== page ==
March 25, 2022

Tucson businesses and the next phase of the pandemic

This week, The Buzz examines what changes in public health measures and the economy of the pandemic mean for local businesses.

360 closed covid sign A handwritten sign posted by a business on Fourth Avenue about the store's closure as a result of the COVID-19 pandemic.
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The Buzz

The Buzz for March 25, 2022

NPR

Last week, the Centers for Disease Control declared most of Arizona has a low level of transmission for COVID-19.

That means another step towards a return to what people refer to as normal.

This week, The Buzz examines what changes in public health measures and the economy of the pandemic mean for local businesses.

“Regardless of what business you're in, whether you're in the restaurant business or manufacturing or hospitality, there is still a workforce shortage and there are 'help wanted' signs everywhere,” said Rob Elias, president of the Tucson Hispanic Chamber of Commerce.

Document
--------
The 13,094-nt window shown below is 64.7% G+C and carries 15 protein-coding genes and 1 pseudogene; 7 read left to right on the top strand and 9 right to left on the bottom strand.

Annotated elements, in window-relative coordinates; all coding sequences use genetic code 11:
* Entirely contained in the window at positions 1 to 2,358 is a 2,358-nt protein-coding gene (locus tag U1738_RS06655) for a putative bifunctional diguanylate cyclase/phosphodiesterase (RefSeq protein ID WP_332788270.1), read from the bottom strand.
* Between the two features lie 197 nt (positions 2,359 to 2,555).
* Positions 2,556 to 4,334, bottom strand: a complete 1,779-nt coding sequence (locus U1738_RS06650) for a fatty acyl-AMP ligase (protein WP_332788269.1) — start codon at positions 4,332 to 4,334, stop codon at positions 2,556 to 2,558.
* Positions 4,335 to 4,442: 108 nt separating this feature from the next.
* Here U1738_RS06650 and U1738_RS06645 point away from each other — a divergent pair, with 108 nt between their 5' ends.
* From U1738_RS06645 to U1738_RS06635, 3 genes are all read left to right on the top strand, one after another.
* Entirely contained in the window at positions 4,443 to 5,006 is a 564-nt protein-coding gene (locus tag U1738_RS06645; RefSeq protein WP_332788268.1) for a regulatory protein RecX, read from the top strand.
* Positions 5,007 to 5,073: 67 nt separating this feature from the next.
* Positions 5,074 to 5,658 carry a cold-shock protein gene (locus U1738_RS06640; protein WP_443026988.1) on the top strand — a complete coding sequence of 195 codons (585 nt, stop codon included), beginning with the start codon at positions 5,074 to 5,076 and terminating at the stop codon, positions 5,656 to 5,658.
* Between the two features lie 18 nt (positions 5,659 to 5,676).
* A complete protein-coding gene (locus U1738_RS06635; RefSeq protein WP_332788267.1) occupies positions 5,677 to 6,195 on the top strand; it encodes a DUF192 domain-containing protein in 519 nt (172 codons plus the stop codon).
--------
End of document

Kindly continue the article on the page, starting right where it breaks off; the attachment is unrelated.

Many businesses have relied on community to keep going even when cash flow dropped.

“We went from never not having a class to pulling the plug and thinking 'that's it.' I couldn't fathom how we were going to make it,” said Darren Rhodes, of YogaOasis.

But customers looked for ways to keep the business going, he added.

Some local businesses have also adapted in ways that will outlast the pandemic.

The Loft Cinema constructed an outdoor screen to show films outside and plans to keep it, with improvements.

“We had some creative solutions that a lot of particularly art house theaters were using to survive until we could reopen fully,” said Jeff Yanc, program director at The Loft Cinema.

For others, returning to in person events is part of the creative process of their work.

“What we like to do is reciprocate that energy and give and connect,” local rapper Big Mama Trahma said on the sidelines of the Tucson Hip Hop Festival.

The Buzz
The Buzz airs Fridays at 8:30 a.m. and 6 p.m. and Saturdays at 3:30 p.m. on NPR 89.1. You can subscribe to our podcast on iTunes and NPR One. See more from The Buzz.
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